Freezing buttermilk does not kill its cultures. They become inactive when they freeze but will reactivate as soon as your buttermilk is thawed, provided it is thawed correctly and without direct heat.

The active cultures in buttermilk will still make perfect sour cream, cheese, or whatever you feel like!

buttermilk freezing experiment

Exactly How To Freeze Buttermilk

In this short recipe, I show you the best way to freeze your leftover buttermilk.
5 from 1 vote
Print Pin Rate
Course: Ingredient
Cuisine: All
Keyword: buttermilk, freeze buttermilk
Prep Time: 2 minutes
Cook Time: 0 minutes
Total Time: 2 minutes
Servings: 1 person
Calories: 40kcal

Ingredients

  • 1 portion buttermilk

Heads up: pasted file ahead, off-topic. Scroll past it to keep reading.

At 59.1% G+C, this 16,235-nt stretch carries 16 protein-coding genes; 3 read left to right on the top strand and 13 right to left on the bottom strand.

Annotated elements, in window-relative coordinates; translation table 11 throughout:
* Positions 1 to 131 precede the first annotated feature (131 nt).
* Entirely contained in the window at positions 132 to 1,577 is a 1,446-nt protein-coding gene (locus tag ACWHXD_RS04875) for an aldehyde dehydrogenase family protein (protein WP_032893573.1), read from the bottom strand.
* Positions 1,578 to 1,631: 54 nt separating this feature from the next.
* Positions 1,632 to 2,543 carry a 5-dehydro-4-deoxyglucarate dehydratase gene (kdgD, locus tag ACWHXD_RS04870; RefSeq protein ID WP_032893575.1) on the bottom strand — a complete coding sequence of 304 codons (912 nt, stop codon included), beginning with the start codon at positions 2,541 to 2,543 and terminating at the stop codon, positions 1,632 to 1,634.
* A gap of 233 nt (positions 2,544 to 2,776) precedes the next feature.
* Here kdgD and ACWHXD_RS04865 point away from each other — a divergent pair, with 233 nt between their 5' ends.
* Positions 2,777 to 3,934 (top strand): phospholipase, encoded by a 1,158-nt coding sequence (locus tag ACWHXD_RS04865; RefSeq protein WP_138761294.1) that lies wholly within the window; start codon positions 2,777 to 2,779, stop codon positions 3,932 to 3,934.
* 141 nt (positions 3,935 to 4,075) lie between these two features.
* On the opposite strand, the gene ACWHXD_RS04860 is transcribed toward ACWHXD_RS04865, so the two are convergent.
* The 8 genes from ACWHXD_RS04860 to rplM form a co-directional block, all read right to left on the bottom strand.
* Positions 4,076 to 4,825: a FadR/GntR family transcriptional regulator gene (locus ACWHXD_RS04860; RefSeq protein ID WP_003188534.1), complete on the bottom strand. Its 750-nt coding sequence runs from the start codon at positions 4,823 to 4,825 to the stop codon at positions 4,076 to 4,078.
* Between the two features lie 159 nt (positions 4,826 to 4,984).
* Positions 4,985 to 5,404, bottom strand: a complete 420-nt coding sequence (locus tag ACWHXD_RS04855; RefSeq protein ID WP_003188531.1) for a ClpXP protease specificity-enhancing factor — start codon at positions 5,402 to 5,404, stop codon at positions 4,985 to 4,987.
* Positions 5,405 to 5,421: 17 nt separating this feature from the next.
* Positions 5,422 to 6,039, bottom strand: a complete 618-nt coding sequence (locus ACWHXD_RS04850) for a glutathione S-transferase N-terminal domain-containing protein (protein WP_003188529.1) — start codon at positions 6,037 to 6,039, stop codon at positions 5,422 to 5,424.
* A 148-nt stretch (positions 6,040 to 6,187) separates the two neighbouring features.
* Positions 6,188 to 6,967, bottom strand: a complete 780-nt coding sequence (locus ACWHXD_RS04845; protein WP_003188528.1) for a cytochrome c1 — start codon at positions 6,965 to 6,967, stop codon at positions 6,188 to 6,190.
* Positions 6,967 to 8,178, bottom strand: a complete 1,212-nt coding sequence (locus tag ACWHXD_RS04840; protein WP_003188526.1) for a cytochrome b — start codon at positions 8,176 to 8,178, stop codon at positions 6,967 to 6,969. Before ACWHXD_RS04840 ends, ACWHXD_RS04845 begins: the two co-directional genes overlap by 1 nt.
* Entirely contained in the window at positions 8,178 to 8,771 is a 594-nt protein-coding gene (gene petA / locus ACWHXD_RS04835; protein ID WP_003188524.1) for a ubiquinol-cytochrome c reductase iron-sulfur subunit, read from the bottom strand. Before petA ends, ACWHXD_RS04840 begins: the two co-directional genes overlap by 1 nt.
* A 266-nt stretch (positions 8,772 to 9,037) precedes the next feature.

Instructions

  • Give your buttermilk a good shake to combine (especially if it’s been standing in the fridge).
  • Mark your zip-lock bags with the date.
  • Portion your buttermilk into quantities convenient for cooking or baking.
  • Transfer each portion into a zip-lock bag, removing as much air as you can while sealing. You can also use airtight containers.
  • Lay your bags flat on a cookie tray and pop them in the freezer.
  • Once frozen solid, you can stack them to save space.
  • Use within 3 months (for best quality).

Notes

Marking your zip-lock bags before filling them is easier than trying to do so when they’re full.
It’s a handy way to remember to use your buttermilk!
Portioning the buttermilk out before you freeze it means you don’t end up having to defrost more than you need.
To keep more than one portion in a freezer bag, fold the bag over while it’s freezing.
This will create two blocks of buttermilk.
Removing excess air from your zip-lock bags reduces the risk of premature freezer burn and makes them easier to stack.
Thin blocks of buttermilk will thaw faster and take up less space in the freezer.

Nutrition

Serving: 100g | Calories: 40kcal